Would anyone smoke crack right in front of a policeman? Of course not; the crackhead will choose to wait for an opportunity to do so unobserved, since getting busted means going to jail for six months. Therefore, addictive behavior is a choice, though it’s a lot harder to “just say no” after someone is hooked. So addicts who want to quit have to become their own policeman.
The twelve step model
The famous 12 steps of Alcoholics Anonymous are the following:
- We admitted we were powerless over alcohol—that our lives had become unmanageable.
- Came to believe that a power greater than ourselves could restore us to sanity.
- Made a decision to turn our will and our lives over to the care of God as we understood Him.
- Made a searching and fearless moral inventory of ourselves.
- Admitted to God, to ourselves, and to another human being the exact nature of our wrongs.
- Were entirely ready to have God remove all these defects of character.
- Humbly asked Him to remove our shortcomings.
- Made a list of all persons we had harmed, and became willing to make amends to them all.
- Made direct amends to such people wherever possible, except when to do so would injure them or others.
- Continued to take personal inventory, and when we were wrong, promptly admitted it.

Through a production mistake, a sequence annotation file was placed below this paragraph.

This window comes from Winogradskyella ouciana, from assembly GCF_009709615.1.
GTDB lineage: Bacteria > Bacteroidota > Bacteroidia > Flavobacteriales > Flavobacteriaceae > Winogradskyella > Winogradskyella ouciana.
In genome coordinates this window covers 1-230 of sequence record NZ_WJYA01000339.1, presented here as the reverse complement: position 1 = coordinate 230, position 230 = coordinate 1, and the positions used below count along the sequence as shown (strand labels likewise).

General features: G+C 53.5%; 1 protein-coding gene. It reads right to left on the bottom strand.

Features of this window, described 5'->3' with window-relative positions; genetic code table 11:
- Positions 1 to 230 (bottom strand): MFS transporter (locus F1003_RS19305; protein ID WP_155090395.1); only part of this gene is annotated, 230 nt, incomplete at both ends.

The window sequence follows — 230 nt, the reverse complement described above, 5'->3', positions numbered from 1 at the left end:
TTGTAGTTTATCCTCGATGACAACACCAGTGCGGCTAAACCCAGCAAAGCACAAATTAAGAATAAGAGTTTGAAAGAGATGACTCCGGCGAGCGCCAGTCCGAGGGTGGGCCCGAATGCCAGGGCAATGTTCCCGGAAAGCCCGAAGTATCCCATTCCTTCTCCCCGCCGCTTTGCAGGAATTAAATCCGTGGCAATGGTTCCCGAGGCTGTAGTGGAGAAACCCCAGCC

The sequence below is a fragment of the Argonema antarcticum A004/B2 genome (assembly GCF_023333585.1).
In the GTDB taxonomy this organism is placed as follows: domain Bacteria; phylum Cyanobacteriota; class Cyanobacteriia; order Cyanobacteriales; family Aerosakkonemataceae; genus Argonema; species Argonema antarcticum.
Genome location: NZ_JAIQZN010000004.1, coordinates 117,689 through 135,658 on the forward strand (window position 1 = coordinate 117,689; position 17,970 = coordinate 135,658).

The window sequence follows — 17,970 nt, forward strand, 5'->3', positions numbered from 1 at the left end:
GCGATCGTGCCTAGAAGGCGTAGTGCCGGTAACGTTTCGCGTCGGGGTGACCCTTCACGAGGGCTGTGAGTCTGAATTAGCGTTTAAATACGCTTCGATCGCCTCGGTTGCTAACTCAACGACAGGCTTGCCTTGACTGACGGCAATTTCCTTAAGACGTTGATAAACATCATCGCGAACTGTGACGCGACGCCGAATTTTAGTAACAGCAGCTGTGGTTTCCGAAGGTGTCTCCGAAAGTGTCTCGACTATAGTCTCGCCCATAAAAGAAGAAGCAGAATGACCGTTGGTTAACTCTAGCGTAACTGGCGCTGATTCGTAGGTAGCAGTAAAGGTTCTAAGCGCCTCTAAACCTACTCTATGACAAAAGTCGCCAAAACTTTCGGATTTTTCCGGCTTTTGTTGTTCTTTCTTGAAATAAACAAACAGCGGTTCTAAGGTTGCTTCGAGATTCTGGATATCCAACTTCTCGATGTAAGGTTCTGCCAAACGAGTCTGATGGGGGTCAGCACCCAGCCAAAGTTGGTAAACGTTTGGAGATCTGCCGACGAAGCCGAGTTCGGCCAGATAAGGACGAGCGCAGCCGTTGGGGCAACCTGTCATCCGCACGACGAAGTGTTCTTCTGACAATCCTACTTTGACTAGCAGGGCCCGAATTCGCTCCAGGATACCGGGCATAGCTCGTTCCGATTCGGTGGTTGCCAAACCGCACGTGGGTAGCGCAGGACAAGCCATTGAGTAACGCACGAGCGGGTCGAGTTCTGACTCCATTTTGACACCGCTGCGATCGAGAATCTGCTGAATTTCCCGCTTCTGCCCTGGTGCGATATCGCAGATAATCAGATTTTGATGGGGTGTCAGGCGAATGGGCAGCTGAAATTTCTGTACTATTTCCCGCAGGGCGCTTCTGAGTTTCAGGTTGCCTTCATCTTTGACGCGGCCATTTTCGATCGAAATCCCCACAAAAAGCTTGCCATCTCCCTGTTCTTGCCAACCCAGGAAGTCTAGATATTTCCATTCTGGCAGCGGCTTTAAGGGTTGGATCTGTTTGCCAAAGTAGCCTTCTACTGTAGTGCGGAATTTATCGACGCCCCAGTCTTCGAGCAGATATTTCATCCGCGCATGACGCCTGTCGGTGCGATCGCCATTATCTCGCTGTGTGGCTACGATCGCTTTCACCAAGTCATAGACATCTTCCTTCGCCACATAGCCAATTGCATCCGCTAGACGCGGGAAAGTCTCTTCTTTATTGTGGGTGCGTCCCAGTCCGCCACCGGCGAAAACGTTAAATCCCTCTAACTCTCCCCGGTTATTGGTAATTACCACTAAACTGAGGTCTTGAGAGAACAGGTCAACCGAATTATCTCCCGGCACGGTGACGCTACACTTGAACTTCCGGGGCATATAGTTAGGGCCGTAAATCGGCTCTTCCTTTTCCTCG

- Sought through prayer and meditation to improve our conscious contact with God as we understood Him, praying only for knowledge of His will for us and the power to carry that out.
- Having had a spiritual awakening as the result of these steps, we tried to carry this message to alcoholics, and to practice these principles in all our affairs.
AA and similar programs do work for many people. If it gets them where they want to be, then they should run with it.
Still, I do have a few quibbles with some of it. The thing about being totally powerless over alcohol, to the point that only an act of God will work, seems somewhat disempowering. Further, all that might be pretty hard to swallow for an atheist. Step 3, however, does very clearly indicate that a rational choice is involved in breaking free of this bad habit. If a wino doesn’t want help, will God miracle him out of his bottle of Thunderbird? Probably not.
So the power of reason is the essential part, and I’m sure Plato would’ve agreed. The rational mind belongs in the driver’s seat.